I have a short temper that I often let get the best of me. I have a tongue that needs better controlling. I have a quick defensive mechanism that often causes more harm than it does writing any wrongs. These have been the downfall of my personality for the majority of my life.
Maybe I’m the only one like this, hopefully not. But it’s sometimes easy to forget just how much your kids take in of your words and actions. What they remember, what they imitate, it’s incredible. They’re like a damn video recorder in human form. Sometimes that’s a pretty cool thing. But in cases like this, not so much. They remember EVERYTHING. The good and the bad. But it seems as though the bad is more often regurgitated and remembered than the good.
This became painfully obvious when I had a discussion with Little Dude the other day. He was talking about the fact they have guidance once a week at his school. So I curiously asked him what they talk about. Of course he mentioned the usual stranger danger, saying no to drugs and smoking, and what to do about bullies. All of which I am glad to hear they are discussing, especially with his recent situation involving a bully, and the issues with low self-esteem that have arisen from this. But then he told me about something else they discussed: ME.
Immediately I was thinking the worst. “What is this kid saying about me in guidance?” So doing what most parents would do, I asked him what they talked about. His response was bold, firm, and cutting.
“We talked about you saying bad words, and not being nice to mommy. You’re irresponsible.”
::Step 1- Insert knife into gut::
First question I had to ask was who called me irresponsible. I knew it’s not a word he had heard here. So he informed me that’s what the guidance counselor said about people like me. Of course, now I’m thinking “Great. They think I’m one of these demanding husbands who controls and beats their wife for no reason at all.” So I quickly got him to detail what he meant by me not being nice to mommy.
“Well, when you yell at her. That’s not nice. That’s MEAN. You shouldn’t do that. EVER!”
::Step 2 – Become somewhat aggro that YOUR mean behavior is the only one that gets noticed::
I have to admit, he was right. I shouldn’t do that. Obviously stemming from arguments I’ve gotten in with the wife. Remember that hard to control tongue I mentioned earlier? Yeah, that. I do have a tendency to let my tongue get the best of me. And I’m sure he remembers this quite well. Yet, I was perplexed as to why he only mentioned me and not mommy. As for saying bad words, yes, I have a foul mouth at times, and let the kids hear too much of it I’m afraid.
So then I ask if they have talked about mommy any.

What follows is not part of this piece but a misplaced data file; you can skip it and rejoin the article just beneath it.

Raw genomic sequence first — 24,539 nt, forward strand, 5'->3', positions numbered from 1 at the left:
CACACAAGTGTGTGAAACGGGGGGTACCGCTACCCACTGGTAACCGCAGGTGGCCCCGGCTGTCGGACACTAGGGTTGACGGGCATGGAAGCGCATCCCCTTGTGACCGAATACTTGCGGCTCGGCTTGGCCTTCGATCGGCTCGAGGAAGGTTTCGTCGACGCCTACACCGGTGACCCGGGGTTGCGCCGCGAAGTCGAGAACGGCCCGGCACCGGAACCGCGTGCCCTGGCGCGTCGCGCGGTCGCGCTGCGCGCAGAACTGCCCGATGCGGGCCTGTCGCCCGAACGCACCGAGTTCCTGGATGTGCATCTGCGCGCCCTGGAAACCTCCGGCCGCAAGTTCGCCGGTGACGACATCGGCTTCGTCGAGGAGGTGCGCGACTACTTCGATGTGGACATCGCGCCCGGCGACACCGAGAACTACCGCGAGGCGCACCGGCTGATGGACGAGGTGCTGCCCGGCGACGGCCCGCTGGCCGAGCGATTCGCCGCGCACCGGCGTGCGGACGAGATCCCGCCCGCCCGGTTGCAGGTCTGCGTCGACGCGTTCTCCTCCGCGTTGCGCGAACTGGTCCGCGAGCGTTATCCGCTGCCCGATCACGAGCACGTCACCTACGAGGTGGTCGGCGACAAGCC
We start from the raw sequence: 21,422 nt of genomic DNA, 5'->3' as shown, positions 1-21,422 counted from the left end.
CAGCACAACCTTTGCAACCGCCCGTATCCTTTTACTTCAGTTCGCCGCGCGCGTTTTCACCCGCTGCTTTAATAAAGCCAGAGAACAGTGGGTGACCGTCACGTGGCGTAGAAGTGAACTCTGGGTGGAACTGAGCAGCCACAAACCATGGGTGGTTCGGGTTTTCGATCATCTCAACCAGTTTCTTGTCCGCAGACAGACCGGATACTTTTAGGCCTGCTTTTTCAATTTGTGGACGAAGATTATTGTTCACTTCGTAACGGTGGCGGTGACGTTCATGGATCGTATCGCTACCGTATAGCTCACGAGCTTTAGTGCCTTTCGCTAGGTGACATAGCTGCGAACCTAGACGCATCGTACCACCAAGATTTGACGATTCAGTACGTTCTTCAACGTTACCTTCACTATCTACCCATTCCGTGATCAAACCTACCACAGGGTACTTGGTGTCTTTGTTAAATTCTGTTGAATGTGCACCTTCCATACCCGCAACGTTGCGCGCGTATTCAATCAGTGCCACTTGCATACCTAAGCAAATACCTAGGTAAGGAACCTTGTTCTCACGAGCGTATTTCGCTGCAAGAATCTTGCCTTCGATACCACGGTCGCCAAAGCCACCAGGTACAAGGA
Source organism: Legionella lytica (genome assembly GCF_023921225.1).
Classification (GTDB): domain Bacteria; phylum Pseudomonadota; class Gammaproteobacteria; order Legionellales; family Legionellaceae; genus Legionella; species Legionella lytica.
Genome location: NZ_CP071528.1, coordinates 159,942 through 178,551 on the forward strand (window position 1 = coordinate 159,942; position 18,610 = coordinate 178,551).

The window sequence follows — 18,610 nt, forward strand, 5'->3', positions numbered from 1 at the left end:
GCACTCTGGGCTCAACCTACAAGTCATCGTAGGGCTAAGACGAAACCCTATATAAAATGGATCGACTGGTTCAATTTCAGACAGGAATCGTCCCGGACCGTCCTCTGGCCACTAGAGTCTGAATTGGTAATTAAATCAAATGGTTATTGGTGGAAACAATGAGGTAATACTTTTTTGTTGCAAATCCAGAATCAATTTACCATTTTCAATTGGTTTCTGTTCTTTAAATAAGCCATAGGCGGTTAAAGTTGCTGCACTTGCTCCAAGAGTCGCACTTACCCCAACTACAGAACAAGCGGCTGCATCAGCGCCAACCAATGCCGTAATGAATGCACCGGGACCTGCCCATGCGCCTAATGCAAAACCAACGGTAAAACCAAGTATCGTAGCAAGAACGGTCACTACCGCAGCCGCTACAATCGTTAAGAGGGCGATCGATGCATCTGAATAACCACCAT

“Oh yeah. We talked about how nice she is, how she gives us baths, feeds us, lets us play video games and watch TV.”
::Step 3 – Try to defend yourself to your own child::
Wait, what? These are all things I do as well. Maybe not the baths though. On occasion, but bath and bedtime routines are usually all mommy. But feeding them? Letting them play games and watch TV? Playing Lego? Doing homework? That’s 98% me. I’m the one who does the majority of that kind of thing. So where’s my recognition for that? Why didn’t he tell them that I did those things as well.
::Step 4 – Realize where your flawed logic is::
::Step 5 – Pull knife out of gut with a twisting motion::
::Step 6 – Pull yourself together::
It was sometime between asking him if he thinks I do those things too and my aggravation over being the only one talked negatively about that I realized where I had been stumbling. The awkward trying to regain my emotional balance, and the ensuing fall, must have knocked the realization into me. Yes, I am the parent who does the majority of the things that were spoken of in regards to mommy. However, being the parent who does those the most, it’s routine. Normal. Part of everyday life. The arguments with my wife? The overhearing of swear words? Those are not.
That’s when it became clear to me. That fall I took when I heard those words from my son’s mouth? I suddenly realized how big of an impact those things really do make. Not that I didn’t know it already, I just didn’t realize how the normal, loving, child-care things I do, would pale in comparison to others. It was these, not normal events, that stick in the kids minds more. Of course they know I do other things and take care of them. I’m sure this has made an impact somewhere.
We all want to be extraordinary to our children. But sometimes, if you separate the word, something that is extra ordinary, might not be so awesome. There are things that will stick with your children more than you think, or more than you could ever realize. It’s not how you stumble and fall, but how you pick yourself back up again and move on, that determines what kind of extraordinary you become.